Alice Weidel, another top AfD candidate in the election, revealed that Petry had not spoken to either her nor Gauland “for months” even though the duo were the leading faces of the AfD’s campaign.
For now, Weidel and Gauland appear to have prevailed, as they basked in the fact that the party has become Germany’s third biggest political force with 12.6 percent of the vote.
It even came in just on top of Chancellor Angela Merkel’s Christian Democratic Union in the eastern state of Saxony, home of the anti-Islam PEGIDA protest movement, as it lured away voters angry with the arrival in Germany of more than a million asylum seekers since 2015.
Gauland, who had also come under fire from Petry over his vow to “go after” Merkel and her government, stood firm on his tone.
“No one would be surprised in the British parliament if someone said they would go after the government,” he said, adding that “of course one must go after a government, go after it in a parliamentary debate.”
Gauland also minced no words about his party’s anti-migrant platform, declaring that “we will get our country back.”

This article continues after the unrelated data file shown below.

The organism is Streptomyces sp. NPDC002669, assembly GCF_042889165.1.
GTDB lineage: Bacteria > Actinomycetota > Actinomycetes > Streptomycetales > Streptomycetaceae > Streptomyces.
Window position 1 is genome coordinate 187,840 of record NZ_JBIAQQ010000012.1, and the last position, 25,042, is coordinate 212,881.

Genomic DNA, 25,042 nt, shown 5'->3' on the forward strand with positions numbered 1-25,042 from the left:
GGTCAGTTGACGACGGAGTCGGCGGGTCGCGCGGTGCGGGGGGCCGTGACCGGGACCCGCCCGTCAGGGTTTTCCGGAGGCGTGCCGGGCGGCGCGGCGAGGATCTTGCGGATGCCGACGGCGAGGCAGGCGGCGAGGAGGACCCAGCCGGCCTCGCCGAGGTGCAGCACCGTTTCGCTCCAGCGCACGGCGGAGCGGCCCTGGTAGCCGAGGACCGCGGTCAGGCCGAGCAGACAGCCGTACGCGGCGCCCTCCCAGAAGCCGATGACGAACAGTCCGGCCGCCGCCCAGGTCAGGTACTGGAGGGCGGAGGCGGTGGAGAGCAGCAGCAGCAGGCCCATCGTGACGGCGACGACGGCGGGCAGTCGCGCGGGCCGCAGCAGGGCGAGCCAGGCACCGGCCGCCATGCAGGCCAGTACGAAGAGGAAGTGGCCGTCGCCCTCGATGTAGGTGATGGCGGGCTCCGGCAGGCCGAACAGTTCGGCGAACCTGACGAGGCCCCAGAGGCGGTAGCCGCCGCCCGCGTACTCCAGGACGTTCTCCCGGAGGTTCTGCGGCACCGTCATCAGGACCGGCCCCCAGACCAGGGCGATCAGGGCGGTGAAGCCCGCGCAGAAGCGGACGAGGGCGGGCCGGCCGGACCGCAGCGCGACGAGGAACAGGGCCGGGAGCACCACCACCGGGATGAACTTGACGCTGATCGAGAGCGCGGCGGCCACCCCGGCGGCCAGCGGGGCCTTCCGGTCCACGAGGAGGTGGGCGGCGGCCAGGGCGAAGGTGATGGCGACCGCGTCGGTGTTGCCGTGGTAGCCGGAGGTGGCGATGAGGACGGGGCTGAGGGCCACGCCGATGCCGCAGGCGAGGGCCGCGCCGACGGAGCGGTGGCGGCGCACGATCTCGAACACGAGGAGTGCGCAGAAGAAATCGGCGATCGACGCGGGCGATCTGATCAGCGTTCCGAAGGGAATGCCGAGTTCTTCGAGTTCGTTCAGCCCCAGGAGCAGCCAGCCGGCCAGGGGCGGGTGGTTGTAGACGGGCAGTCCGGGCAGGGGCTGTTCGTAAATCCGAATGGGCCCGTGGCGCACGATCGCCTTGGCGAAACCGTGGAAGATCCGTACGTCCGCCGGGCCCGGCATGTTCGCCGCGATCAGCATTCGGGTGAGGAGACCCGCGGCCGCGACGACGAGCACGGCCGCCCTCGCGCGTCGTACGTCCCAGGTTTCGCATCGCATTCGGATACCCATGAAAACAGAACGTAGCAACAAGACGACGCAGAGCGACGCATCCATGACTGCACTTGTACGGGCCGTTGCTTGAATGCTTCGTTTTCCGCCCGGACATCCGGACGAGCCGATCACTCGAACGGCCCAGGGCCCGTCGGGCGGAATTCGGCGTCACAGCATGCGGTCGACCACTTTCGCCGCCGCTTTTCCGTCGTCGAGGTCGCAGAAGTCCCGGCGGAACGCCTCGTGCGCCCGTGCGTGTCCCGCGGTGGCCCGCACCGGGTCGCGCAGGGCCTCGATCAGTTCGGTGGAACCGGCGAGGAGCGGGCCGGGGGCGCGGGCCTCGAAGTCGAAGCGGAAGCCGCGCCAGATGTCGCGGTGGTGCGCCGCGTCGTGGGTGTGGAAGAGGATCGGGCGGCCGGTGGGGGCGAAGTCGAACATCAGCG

“I don’t want to lose Germany to an invasion of foreign people from foreign cultures,” he vowed.
Reiterating his opposition to double nationality, Gauland took aim at ethnic Turks in Germany, saying he had “little understanding” for those who have German citizenship but who still voted in favor of a referendum in Turkey to increase President Recep Tayyip Erdogan’s powers.
“On that, one can at least ask the question whether these people have really arrived in this country and whether they are really part of the German society,” he said.
Analysts said breaching such taboos over German identity could well become the norm in the Bundestag with dozens of AfD MPs seated on the opposition benches.
But the daily Sueddeutsche Zeitung cautioned against just dismissing the AfD as extremists.
“Nazi smears against the AfD are cheap — dealing with them in parliament will require a great deal more energy and imagination,” it said.
“The other parties must distance themselves from the AfD while endeavuring from day one to win back voters from the AfD,” it said, adding that “this is a serious test for German democracy.”


Wife of former Malaysian PM Najib to be questioned by anti-corruption agency

Updated 25 September 2018
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Wife of former Malaysian PM Najib to be questioned by anti-corruption agency